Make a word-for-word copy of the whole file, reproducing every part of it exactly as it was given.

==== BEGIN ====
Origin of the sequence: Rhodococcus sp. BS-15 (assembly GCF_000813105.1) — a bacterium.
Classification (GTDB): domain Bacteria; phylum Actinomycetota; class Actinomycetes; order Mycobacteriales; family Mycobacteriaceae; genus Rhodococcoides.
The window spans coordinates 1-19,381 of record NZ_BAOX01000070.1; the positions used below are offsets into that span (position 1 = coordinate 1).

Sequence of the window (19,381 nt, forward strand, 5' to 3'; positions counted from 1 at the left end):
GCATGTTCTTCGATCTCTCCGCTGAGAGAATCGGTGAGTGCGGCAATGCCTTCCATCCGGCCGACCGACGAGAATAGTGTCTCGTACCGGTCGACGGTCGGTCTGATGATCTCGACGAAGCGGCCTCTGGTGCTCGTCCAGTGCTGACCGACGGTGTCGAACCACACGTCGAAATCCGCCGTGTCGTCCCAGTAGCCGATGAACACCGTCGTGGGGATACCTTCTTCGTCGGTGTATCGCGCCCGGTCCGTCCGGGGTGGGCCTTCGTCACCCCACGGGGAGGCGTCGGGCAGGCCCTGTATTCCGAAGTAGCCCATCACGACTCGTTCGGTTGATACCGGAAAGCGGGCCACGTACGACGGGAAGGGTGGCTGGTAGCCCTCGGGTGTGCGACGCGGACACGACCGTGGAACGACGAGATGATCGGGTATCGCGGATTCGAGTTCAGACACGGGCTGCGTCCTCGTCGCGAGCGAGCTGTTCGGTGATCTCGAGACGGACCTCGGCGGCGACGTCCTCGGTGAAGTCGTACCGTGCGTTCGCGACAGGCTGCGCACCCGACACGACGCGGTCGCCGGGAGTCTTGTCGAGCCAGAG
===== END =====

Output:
Origin of the sequence: Rhodococcus sp. BS-15 (assembly GCF_000813105.1) — a bacterium.
Classification (GTDB): domain Bacteria; phylum Actinomycetota; class Actinomycetes; order Mycobacteriales; family Mycobacteriaceae; genus Rhodococcoides.
The window spans coordinates 1-19,381 of record NZ_BAOX01000070.1; the positions used below are offsets into that span (position 1 = coordinate 1).

Sequence of the window (19,381 nt, forward strand, 5' to 3'; positions counted from 1 at the left end):
GCATGTTCTTCGATCTCTCCGCTGAGAGAATCGGTGAGTGCGGCAATGCCTTCCATCCGGCCGACCGACGAGAATAGTGTCTCGTACCGGTCGACGGTCGGTCTGATGATCTCGACGAAGCGGCCTCTGGTGCTCGTCCAGTGCTGACCGACGGTGTCGAACCACACGTCGAAATCCGCCGTGTCGTCCCAGTAGCCGATGAACACCGTCGTGGGGATACCTTCTTCGTCGGTGTATCGCGCCCGGTCCGTCCGGGGTGGGCCTTCGTCACCCCACGGGGAGGCGTCGGGCAGGCCCTGTATTCCGAAGTAGCCCATCACGACTCGTTCGGTTGATACCGGAAAGCGGGCCACGTACGACGGGAAGGGTGGCTGGTAGCCCTCGGGTGTGCGACGCGGACACGACCGTGGAACGACGAGATGATCGGGTATCGCGGATTCGAGTTCAGACACGGGCTGCGTCCTCGTCGCGAGCGAGCTGTTCGGTGATCTCGAGACGGACCTCGGCGGCGACGTCCTCGGTGAAGTCGTACCGTGCGTTCGCGACAGGCTGCGCACCCGACACGACGCGGTCGCCGGGAGTCTTGTCGAGCCAGAG